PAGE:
By Zubeida Mustafa
EARLIER this year, WHO classified video-gaming as a disorder. It is defined in the draft Eleventh Revision of the International Classification of Diseases as a mental health condition. Understandably, controversy has erupted round this move as many experts believe that sufficient data doesn’t exist to support this drastic diagnosis. Besides, the symptoms defined are too broad to be applied to one particular area of engagement. Thus a person may have a strong preference for any activity that he enjoys to the extent that “he does not stop even if there are negative consequences, the compulsion strains his life, health and relationships” — WHO’s definition of the gaming disorder. Definitely more data is needed.
It is, however, a different matter to revisit a variety of social media to see how it is affecting society the world over. We do not necessarily have to study the medical aspect to worry about Facebook, Twitter, WhatsApp, and so on.
It is important to view these entrants in the digital world in the context of communications technology and artificial intelligence (AI) and their impact on human society, politics, the growing economic divide and the lifestyles of people. Social media has dramatically transformed the communication scene for all and sundry.
From oral communication that connected men and women without any help from technology, we have moved over the millennia into the digital age. Even the invention of paper in China and the printing press in Germany did not have the same far-reaching impact on human society as the internet has had.
It is worrisome how the internet has taken control of human life.
The change driven by digital technology has been rapid and ubiquitous. This has been possible partly because the social media set out to do just this. The Facebook’s website states its mission “is to give people the power to build community and bring the world together. People use Facebook to stay connected with friends … and express what matters to them”. A noble intent no doubt. But as its founder Mark Zuckerberg himself once admitted in an interview, he had not anticipated the course his creation would take.
Within reasonable limits no one would have taken any objection to this activity. The internet has made communication easier and facilitated the work of people looking for information/education. But what I worry about is the way it has taken control of human life. This is by design. Facebook, the oldest of the lot, has nearly 1.45 billion daily active users, WhatsApp has 1bn and Twitter 336 million.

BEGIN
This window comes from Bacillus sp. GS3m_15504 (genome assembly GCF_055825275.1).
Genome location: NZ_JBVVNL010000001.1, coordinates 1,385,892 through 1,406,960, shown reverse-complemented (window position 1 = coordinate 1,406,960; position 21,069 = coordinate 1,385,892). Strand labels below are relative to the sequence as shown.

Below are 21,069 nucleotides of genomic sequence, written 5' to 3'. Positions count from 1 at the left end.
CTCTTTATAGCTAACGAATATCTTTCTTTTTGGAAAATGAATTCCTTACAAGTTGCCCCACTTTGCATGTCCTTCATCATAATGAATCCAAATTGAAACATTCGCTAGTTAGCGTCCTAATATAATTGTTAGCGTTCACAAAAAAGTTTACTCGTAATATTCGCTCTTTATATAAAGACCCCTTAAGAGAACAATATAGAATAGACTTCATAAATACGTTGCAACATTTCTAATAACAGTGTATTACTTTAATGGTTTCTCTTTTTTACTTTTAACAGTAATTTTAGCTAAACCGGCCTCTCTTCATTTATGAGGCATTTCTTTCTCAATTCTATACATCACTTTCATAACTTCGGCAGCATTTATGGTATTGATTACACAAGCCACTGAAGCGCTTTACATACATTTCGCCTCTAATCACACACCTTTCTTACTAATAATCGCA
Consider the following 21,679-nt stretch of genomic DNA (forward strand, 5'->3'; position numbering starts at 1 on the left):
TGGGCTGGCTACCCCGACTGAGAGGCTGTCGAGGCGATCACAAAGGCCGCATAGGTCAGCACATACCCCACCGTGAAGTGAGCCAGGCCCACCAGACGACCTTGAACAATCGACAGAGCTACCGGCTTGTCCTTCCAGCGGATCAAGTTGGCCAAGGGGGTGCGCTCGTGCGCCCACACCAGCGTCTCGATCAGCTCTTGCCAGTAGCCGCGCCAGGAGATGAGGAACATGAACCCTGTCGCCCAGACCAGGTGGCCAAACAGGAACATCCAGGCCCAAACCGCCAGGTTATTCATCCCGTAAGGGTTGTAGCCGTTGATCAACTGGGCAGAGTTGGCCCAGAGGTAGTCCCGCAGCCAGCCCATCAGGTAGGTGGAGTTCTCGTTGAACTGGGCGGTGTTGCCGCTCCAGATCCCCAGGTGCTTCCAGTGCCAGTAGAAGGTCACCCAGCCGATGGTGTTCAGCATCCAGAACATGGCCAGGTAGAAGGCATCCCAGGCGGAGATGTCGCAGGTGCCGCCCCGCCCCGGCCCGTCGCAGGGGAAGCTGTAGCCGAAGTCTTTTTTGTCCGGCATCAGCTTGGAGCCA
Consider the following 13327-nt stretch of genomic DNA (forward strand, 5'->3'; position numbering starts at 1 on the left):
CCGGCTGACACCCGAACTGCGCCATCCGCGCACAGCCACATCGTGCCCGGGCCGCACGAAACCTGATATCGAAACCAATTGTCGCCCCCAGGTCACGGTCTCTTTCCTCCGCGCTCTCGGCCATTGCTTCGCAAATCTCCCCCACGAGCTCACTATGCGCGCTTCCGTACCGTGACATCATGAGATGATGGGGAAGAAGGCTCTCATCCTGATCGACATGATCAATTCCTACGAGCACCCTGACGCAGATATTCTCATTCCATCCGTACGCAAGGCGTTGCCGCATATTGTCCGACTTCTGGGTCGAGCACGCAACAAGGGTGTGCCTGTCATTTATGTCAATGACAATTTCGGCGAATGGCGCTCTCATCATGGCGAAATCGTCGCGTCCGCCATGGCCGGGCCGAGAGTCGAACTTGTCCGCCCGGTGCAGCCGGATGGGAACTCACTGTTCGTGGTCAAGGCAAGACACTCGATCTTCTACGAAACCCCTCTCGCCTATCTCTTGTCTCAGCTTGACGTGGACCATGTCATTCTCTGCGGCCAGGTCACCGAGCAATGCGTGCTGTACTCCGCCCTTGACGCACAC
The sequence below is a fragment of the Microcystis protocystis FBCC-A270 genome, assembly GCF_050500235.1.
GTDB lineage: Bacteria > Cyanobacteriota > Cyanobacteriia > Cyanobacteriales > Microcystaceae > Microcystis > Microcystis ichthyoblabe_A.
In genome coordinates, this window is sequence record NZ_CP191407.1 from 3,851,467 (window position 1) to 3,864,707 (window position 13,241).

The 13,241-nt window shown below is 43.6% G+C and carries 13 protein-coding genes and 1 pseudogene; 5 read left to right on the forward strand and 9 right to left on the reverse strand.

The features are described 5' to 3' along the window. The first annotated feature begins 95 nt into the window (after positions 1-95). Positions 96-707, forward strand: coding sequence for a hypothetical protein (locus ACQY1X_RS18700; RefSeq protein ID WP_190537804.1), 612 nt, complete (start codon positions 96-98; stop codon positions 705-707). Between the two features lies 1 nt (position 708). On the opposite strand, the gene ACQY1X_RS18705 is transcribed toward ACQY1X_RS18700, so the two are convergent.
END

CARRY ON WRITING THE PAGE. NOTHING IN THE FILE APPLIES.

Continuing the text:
These statistics do not tell us how much time is consumed and exactly what effect this massive interactive exercise daily has on people’s lifestyles, emotional health and physical fitness. Even in terms of bringing the world together, as social media claims to be doing, the results are questionable.
Social media, in its various forms, is a tool of communication, offering advantages that have never been offered in human history. Yet, its utility cannot be taken for granted. Like other similar tools, it carries risks of fraud, breach of privacy and the global consequences of a breakdown or misuse. We have already been witness to Black Monday (1987), when the stock markets crashed, and the 2008 banking crisis. The internet certainly had a role to play on both occasions. With users rapidly becoming its compulsive slaves and the corporate sector increasing its hold over digital space, regulation is becoming more and more difficult.
It is too early to assess the long-term impact of the new narcissistic culture, the loss of privacy, the irresponsible dissemination of disinformation and paradoxically the personal disconnect social media encourages between people living in physical proximity.
The most serious aspect of the social media that is difficult to regulate effectively is its misuse to spread rumours among gullible users who have no means of verifying the information that is disseminated. The Cambridge Analytica scandal conclusively proved that digital information on many social media outlets could be stolen to manipulate data with evil intentions.
Our next worry should be AI that has a symbiotic relationship with the internet. It is now creeping into our daily lives. We should not ignore scientist Stephen Hawking’s words of wisdom: “I believe there is no deep difference between what can be achieved by a biological brain and what can be achieved by a computer. It therefore follows that computers can, in theory, emulate human intelligence — and exceed it. That could lead to the eradication of disease and poverty and the conquest of climate change. But it could also bring us all sorts of things we didn’t like — autonomous weapons, economic disruption and machines that developed a will of their own, in conflict with humanity.”
He categorically declared that the outcome was not known. His advice to scientists was to study this phenomenon and find out if AI was going to kill us or not.